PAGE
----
Need help? Call 02475 097627

News & Blog

Doing Nothing is No Longer an Option

DissolvingThere have been a great number of fraudulent claims for loans as a result of the Covid pandemic. In fact a recent commentator estimated that the numbers could run into £billions. With the government conscious that a large number of these companies might seek dissolution as a way of flying under the radar and avoiding the scrutiny that an insolvency process would bring, the new bill (that we first discussed in our blog in June 2021) is finally coming into force. It will change the way companies can be dissolved. If you or one of your clients is thinking of closing a business, we encourage you to take note of the changes.

For a significant number of companies who cease to trade (536,934 in the year 2019-2020 according to figures published by Companies House) dissolution seems a simple method of wrapping things up. The Company will be struck off the register and that would be the end of it. Nothing more for the directors to worry about.

Broadly speaking, the figures over the last 10 years have remained constant in respect of the type of dissolution, with around 50% being voluntary dissolutions, 40% compulsory dissolutions and around 10% as a result of insolvency – although of course in terms of profile it’s the insolvent companies that garner the most headlines. That means the vast majority (over 90%) of dissolutions don’t come as a result of an insolvency process.

This statistic has perhaps been an enticing one from the point of view of a director who doesn’t want the dealings of their company to come under any scrutiny. Of course the majority of companies are dissolved without any significant liabilities, and there’s most likely nothing to report on.

However, the government is well aware that there have been many fraudulent claims for loans as a result of the Covid pandemic, and a large number of these companies might seek dissolution as a way of flying under the radar and evading the proper scrutiny that an insolvency process would bring.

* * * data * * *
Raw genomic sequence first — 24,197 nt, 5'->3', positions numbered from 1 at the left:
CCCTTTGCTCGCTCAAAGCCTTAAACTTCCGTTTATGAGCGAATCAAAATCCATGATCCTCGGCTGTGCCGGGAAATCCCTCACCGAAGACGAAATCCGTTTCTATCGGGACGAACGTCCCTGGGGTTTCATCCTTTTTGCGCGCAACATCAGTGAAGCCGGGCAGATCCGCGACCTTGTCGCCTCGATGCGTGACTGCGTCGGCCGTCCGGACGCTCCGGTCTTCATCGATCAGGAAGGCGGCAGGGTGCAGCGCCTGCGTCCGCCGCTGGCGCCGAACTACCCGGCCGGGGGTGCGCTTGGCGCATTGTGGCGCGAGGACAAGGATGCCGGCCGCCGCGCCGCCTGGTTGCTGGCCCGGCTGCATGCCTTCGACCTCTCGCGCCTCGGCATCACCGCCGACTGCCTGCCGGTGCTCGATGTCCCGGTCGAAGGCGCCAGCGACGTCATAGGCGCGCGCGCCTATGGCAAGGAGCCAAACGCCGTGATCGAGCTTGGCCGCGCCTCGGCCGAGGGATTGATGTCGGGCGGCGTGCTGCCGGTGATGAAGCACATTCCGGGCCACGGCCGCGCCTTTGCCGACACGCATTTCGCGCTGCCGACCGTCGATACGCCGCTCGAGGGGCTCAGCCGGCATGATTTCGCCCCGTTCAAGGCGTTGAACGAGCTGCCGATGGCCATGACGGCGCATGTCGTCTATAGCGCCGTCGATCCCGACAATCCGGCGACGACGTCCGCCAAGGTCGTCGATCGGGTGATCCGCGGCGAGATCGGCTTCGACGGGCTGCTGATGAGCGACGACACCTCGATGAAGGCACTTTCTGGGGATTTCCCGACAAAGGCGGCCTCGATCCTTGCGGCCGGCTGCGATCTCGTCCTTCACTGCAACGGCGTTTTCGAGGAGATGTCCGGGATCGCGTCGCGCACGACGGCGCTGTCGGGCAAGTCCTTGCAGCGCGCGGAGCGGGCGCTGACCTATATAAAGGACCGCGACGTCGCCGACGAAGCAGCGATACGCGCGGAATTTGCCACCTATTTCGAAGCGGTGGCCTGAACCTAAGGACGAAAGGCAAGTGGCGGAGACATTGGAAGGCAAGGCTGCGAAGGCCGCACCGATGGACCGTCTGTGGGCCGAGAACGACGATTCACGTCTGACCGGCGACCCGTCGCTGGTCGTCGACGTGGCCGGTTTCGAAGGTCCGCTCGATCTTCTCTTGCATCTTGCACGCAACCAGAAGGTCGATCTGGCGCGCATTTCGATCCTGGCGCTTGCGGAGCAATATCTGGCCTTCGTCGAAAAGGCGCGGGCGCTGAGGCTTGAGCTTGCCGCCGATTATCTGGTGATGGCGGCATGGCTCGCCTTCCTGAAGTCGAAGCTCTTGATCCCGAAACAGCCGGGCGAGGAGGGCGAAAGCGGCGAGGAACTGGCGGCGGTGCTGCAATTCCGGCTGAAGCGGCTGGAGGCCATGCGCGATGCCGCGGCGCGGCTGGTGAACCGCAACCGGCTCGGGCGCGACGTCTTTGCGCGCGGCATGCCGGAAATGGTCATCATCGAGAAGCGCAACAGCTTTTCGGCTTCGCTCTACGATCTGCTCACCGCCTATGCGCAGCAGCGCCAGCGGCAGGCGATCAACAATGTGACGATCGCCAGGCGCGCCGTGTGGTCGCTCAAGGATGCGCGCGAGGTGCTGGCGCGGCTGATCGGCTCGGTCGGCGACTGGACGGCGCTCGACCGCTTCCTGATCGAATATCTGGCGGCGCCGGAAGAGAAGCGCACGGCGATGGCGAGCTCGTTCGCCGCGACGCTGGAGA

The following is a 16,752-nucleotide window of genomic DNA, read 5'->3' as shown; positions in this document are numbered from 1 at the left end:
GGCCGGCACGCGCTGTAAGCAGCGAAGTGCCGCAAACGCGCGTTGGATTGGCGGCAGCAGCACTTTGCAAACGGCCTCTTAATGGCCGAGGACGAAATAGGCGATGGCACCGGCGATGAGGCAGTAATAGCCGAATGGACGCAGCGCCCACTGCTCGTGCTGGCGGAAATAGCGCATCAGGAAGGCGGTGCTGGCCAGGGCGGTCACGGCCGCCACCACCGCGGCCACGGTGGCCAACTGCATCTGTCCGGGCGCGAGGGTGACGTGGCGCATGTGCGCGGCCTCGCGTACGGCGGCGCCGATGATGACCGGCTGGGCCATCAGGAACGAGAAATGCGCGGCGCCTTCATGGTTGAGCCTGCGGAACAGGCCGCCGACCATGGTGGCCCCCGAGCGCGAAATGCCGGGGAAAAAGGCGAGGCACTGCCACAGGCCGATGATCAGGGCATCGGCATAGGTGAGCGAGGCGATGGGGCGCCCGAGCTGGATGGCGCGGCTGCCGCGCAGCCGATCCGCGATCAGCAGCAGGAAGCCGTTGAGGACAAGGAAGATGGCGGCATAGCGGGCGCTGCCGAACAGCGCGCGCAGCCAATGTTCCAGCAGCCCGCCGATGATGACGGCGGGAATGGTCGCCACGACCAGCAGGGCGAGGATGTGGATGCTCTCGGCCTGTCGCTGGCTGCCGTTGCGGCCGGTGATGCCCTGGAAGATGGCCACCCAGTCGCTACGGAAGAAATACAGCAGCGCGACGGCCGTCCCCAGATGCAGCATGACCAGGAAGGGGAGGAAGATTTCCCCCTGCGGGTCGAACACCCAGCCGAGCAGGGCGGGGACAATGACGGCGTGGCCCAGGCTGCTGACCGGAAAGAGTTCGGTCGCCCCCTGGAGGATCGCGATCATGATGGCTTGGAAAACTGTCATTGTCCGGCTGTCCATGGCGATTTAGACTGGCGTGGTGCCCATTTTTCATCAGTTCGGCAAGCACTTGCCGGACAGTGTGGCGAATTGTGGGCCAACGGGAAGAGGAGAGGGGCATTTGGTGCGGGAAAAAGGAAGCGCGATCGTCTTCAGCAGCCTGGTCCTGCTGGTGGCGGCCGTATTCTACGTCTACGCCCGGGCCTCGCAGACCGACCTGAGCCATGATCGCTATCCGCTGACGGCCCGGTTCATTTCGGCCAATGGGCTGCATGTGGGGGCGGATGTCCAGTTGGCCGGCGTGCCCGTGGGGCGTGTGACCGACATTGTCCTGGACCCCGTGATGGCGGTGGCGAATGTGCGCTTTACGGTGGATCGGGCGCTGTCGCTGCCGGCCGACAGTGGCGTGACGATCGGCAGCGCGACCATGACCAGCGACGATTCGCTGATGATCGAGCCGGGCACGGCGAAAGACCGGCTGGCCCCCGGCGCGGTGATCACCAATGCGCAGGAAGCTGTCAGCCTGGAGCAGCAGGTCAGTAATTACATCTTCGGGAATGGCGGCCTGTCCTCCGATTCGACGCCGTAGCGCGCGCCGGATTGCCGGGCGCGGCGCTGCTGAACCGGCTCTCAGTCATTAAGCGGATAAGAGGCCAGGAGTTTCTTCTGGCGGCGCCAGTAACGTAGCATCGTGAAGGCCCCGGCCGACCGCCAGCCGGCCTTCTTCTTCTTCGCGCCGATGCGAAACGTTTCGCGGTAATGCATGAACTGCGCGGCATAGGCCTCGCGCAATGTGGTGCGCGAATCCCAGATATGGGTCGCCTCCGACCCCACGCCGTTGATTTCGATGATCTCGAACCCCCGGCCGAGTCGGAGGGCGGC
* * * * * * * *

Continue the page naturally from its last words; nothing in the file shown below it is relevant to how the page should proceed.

To this end, The Rating (Coronavirus) and Directors Disqualification (Dissolved Companies) Bill received Royal Assent on the 15 December 2021, and will come into force on the 15 February 2022.

There are 2 ways of dissolving a company outside of an insolvency process: compulsory dissolution and voluntary dissolution.

A compulsory dissolution (also called compulsory strike off) will come about if Companies House (CH) believes that the company is no longer trading – for instance:

  • Company documents are outstanding and CH has had no response to letters
  • Letters sent by CH are sent back undelivered
  • The company has no directors

CH had suspended compulsory strike offs because of the pandemic, but these have now been reinstated.

Voluntary dissolution is where the directors of the company apply to CH for the company to be dissolved. It must satisfy the following criteria:

  • It hasn’t traded or sold off any stock within the last 3 months
  • It hasn’t changed its name within the last 3 months
  • It isn’t threatened with liquidation (for instance a petition to wind up the company has been presented)
  • It has no agreements with creditors (a Company Voluntary Arrangement is in place)

What does the new legislation mean?

From 15 February 2022 the Insolvency Service will now have the power to investigate the conduct of a director of any company that is dissolved without becoming insolvent.

This power can be exercised for up to 3 years following dissolution.

If the Insolvency Service (IS) finds that the actions of a director have been delinquent then they will seek a Directors Disqualification Order through the court process. Additionally, if the IS finds that there has been a loss to creditors of the company then a Director Disqualification Compensation Order can be sought, effectively making the director personally liable for some or all of the company’s liabilities.

Clearly this new legislation is going to affect a number of directors who beforehand would have just allowed their company to be struck off.

It is therefore imperative that any director faced with the prospect of a dissolution takes appropriate advice from an Insolvency Practitioner. Doing nothing is no longer the safe option it once was.

It won’t be the case that every director who took out a loan during the Covid pandemic will be delinquent, and many took out loans in order to attempt to save their businesses from insolvency. No one is expecting them to have held a crystal ball while making these difficult decisions.

If you think that your business might be at the end of the road, or aren’t sure about whether to continue to trade, please talk to us and we can guide you through the various options available to you.